Victim Mentality vs. Conqueror in Christ.
Behold Your God
James MacDonald - Senior Pastor - Harvest Bible Chapel
Go on up to a high mountain, O Zion, herald of good news; lift up your voice with strength, O Jerusalem, herald of good news; lift it up, fear not; say to the cities of Judah, “Behold your God!” Behold, the Lord God comes with might, and his arm rules for him; behold, his reward is with him, and his recompense before him.He will tend his flock like a shepherd; he will gather the lambs in his arms; he will carry them in his bosom, and gently lead those that are with young.
Do you want to see the greatness of God? To the extent that He has revealed His greatness, you can. ”Cities of Judah” is a term for God’s people—that’s us, the children of God, the followers of Christ! God wants me to say to you, from up on a high mountain, “Here is your God!”
And you’ll need to climb higher, too. “Get yourself up on a high mountain” is about perspective. It’s taking a step back from the weighty circumstances of your life and saying, “I’m going to lay these burdens down. I’m not going to let them keep me from giving full attention to God’s greatness and receiving the truth of His Word—right now. I’m getting up on a mountain.”
From that perspective, consider the two sides of the nature of God in verses 10-11. Notice His strong arm of might and justice, and His shepherd’s arm of care and love. Which one are you most familiar with? Most people know either the mighty God of verse 10 or the shepherd God of verse 11. We need to know both. He is the same God.
“Behold, the Lord God comes with might, and his arm rules for him; behold, his reward is with him, and his recompense(justice) before Him” (v.10). This is the holiness and righteousness of God and His strong arm. The idea is that God comes powerfully to His people, looks at our lives and says, “Get it together!” Are you familiar with that God?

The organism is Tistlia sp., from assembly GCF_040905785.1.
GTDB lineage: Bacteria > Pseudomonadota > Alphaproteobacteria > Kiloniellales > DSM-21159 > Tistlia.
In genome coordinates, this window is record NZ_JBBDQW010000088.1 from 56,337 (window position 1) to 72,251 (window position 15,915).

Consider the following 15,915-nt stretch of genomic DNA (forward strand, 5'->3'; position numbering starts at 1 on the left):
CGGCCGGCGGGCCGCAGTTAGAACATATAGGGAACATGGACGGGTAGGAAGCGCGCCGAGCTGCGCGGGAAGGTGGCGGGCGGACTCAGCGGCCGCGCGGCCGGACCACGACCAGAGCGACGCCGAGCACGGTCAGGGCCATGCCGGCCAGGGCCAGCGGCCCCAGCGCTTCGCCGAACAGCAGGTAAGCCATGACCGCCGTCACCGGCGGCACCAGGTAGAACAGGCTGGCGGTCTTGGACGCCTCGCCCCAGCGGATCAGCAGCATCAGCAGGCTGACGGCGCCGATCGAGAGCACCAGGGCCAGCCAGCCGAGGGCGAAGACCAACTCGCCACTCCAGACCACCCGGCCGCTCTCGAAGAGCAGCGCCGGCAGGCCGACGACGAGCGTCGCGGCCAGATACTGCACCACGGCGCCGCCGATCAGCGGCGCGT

The same God is in verse 11: “He will tend his flock like a shepherd He will gather the lambs …in his arms.” This is a great picture of what God does for every one of us. A shepherd’s care is very personal: “He will carry them in his bosom, and gently lead those that are with young.”God gives special treatment in times of need. You may have a season of special needs in your life, a time of deeper waters, greater heartaches and heavier concerns. At those times, you need to draw nearer to the Lord and get alone with Him. God sees the situation, and cares for you in an even more particular and personal way.
God’s strong arm that confronts and corrects your life also practices compassion toward you every day. He is our holy, just, righteous and mighty Shepherd—and you need to know and love Him with an ever-increasing, humble understanding of His greatness. Behold your God!
14 For this reason I bow my knees before the Father, 15 from whomwevery family1 in heaven and on earth is named, 16 that according to xthe riches of his glory yhe may grant you to be strengthened with power through his Spirit zin your inner being, 17 aso that Christ may dwell in your hearts through faith—that you, being brooted and cgrounded in love,18 may have strength to dcomprehend with all the saints what is the breadth and length and eheight and depth, 19 and to know the love of Christ fthat surpasses knowledge, that gyou may be filled with all hthe fullness of God.
20 iNow to jhim who is able to do FAR MORE abundantly than all that we ask or think, kaccording to the power at work within us, 21 lto him be glory in the church and in Christ Jesus throughout all generations, forever and ever. Amen.
Humility is the blossom of which death to self is the perfect fruit. Jesus humbled himself unto death and opened the path in which we too must walk. Humility must lead us to die to self: so we prove how wholly we have given ourselves up to it and to God; so alone we are freed from our fallen nature and find the path that leads to life in God, to that full birth of the new nature, of which humility is the breath and the joy.